Amsterdam Is Trying to Kill Its Own Cannabis Tourism

These days, the stoner’s rite of passage to Amsterdam, synonymous with weed for decades thanks to the city’s ancient “policy of tolerance” towards cannabis use, or gedoogbeleid, has less resonance for Americans — why fly all the way to Holland when you can go to Denver, or Chicago, or Los Angeles or Seattle?

But even in the legalization era, there are still more than enough cannabis tourists swamping the Dutch capital for authorities to ponder ways to stop it. As The Guardian recently reported, about 17 million people visit Amsterdam, a hamlet of 1.1 million souls.

There are so many tourists in Amsterdam that the local tourism board has quit advertising the city’s sights — and yet still they come. What to do? The most obvious method — a solution floated in the past, is to shutter the coffee shops to foreigners, as Amsterdam Mayor Femke Halsema is reportedly pondering, while gathering data that supports the notion of a nuclear option.

Most cities don’t have Amsterdam’s problem. Tourist-inundated cities like San Francisco and New Orleans have aggressive marketing campaigns to welcome ever-more paying heads inside the gates, and even Las Vegas still feels the need to put its brand out there. This is not the case in certain European cities.

Venice has passed a series of laws banning various examples of “untoward behavior,” such as eating in public near monuments, which critics see as aimed squarely at kiboshing tourism. Amsterdam now bans group tours of Wallen, where sex workers engage in window advertising, and limits the size of group tours to no more than 15 people.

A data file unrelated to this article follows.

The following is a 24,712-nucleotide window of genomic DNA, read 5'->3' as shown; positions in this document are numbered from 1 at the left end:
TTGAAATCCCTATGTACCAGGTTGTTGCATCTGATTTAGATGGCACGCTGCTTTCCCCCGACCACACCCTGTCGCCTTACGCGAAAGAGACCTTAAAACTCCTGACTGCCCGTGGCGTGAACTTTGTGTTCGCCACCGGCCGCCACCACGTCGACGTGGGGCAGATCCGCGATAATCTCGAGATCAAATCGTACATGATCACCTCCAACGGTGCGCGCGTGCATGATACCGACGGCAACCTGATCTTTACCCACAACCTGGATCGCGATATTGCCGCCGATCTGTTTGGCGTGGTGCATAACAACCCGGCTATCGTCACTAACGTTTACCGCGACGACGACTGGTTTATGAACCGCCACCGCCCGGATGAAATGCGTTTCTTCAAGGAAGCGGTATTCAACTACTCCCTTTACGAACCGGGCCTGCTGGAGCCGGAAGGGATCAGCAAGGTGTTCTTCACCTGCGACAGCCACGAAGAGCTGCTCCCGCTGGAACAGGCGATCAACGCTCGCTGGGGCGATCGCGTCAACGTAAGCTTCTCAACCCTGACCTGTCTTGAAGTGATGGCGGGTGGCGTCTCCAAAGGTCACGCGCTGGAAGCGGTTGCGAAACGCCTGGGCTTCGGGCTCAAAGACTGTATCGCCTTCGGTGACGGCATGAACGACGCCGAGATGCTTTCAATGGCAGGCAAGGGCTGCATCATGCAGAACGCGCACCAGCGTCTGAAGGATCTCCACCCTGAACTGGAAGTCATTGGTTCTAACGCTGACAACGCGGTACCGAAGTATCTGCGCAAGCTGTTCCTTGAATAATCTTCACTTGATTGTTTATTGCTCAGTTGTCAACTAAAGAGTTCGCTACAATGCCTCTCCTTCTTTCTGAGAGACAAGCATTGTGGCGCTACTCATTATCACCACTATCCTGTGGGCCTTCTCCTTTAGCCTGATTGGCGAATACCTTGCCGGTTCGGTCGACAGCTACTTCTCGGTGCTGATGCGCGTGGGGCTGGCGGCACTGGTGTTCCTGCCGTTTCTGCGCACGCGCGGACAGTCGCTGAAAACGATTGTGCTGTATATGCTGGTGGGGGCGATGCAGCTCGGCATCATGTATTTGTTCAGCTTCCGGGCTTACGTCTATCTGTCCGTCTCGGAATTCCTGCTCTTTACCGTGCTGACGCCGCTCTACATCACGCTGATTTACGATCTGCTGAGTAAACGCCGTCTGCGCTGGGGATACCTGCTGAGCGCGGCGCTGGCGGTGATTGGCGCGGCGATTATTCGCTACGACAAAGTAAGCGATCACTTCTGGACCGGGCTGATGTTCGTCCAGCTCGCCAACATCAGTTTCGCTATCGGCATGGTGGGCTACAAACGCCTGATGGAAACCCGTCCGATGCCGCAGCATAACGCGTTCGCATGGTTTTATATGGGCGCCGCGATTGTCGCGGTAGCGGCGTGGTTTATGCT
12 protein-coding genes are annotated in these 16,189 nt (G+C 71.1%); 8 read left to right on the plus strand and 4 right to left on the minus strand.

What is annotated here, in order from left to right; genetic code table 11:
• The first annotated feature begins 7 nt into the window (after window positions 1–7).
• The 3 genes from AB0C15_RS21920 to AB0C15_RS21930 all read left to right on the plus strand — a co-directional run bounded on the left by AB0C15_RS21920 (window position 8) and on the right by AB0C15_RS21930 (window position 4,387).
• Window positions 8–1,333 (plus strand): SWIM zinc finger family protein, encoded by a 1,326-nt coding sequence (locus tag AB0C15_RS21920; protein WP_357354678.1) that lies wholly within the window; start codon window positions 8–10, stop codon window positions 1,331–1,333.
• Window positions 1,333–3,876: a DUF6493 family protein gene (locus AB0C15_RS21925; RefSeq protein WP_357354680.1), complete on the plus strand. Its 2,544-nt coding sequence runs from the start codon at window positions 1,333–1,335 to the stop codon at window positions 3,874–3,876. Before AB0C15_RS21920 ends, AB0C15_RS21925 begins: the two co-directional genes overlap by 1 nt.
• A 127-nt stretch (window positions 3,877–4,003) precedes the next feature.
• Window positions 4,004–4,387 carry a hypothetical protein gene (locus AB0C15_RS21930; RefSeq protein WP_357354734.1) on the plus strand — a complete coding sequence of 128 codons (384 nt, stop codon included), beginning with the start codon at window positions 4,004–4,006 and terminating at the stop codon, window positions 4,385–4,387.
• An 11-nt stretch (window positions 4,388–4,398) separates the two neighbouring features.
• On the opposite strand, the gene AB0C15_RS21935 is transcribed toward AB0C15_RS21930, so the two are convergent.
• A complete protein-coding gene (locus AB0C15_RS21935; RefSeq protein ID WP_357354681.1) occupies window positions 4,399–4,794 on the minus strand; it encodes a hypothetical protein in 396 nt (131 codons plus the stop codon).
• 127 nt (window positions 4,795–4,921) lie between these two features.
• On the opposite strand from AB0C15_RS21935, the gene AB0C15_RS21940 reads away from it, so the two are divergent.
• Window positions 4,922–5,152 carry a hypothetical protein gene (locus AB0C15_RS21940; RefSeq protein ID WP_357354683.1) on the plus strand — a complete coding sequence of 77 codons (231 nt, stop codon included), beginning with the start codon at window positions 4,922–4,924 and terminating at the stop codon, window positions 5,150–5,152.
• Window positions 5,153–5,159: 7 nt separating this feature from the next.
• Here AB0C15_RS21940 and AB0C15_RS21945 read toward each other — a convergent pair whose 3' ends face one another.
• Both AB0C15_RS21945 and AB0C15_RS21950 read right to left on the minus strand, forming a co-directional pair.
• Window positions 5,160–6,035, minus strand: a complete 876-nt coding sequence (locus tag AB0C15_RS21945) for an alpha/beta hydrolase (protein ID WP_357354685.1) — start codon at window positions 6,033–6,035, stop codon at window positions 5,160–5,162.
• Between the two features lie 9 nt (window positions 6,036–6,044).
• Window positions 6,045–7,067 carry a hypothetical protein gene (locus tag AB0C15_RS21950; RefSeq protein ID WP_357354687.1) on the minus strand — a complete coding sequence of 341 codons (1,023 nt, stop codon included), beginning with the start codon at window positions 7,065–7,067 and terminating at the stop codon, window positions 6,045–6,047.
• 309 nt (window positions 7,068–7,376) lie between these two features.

But it’s not enough! Weed is still too popular for Amsterdam’s own good.

Despite decades of de-facto tolerance, cannabis still exists in the Pulp Fiction paradox. Cultivation is illegal, and so coffeeshops must come up with a sourcing solution that involves the illicit market in some way. Policy hasn’t advanced much despite a worldwide appetite and seismic shifts in cannabis policy in other countries.

And there doers not appear to be much interest in changing things one way or the other — at least for the Dutch. Recent changes in national law mean coffee shop patrons are legally required to show proof of Dutch residency, but these laws haven’t been enforced in Amsterdam or Rotterdam.

Halsema, a leftist politician who took office in 2018, recently circulated a survey conducted by the city’s in-house statistics office. According to 1,161 foreign visitors polled — including 100 British tourists, all of whom were between the ages of 18 and 35, 34 percent said they would come to Amsterdam less often if they weren’t allowed to buy weed — and 11% said they’d never return to Amsterdam at all, The Guardian reported.

“For British visitors, coffee shops are by far the most frequently mentioned main reason to come to Amsterdam,” according to results from the survey, which Halsema circulated to city councilors and other local officials, whom she’ll supposedly try to sell on a cannabis-focused tourism-stoppage solution.

“Supposedly,” because despite rumors to the contrary, Halsema doesn’t want to kill the Amsterdam vibe — at least outwardly. Mayoral spokesman Sebastiaan Meijer told English-language DutchNews.NL that there are currently “no plans to ban foreign residents from coffeeshops, but is researching policies that would make them less attractive.”

Reports of Amsterdam’s cannabis culture dying have been exaggerated in the past, but there really appears to be serious appetite to tamp everything down. Cannabis Cups have been stymied. Other cities have banned foreigners. What are Amsterdam’s options at this point, if it really wants to cut down on ill-behaving weedheads from abroad? Aside from removing the roof or playing Ed Sheeran on repeat at maximum volume, there appears to be no ready or easy way to do this beyond cutting off their weed supply. Coffeeshops may complain and foreigners may find different solutions — that is, things will regress to some kind of even grayer area that will challenge law-enforcement to enforce.

Barcelona, anyone?

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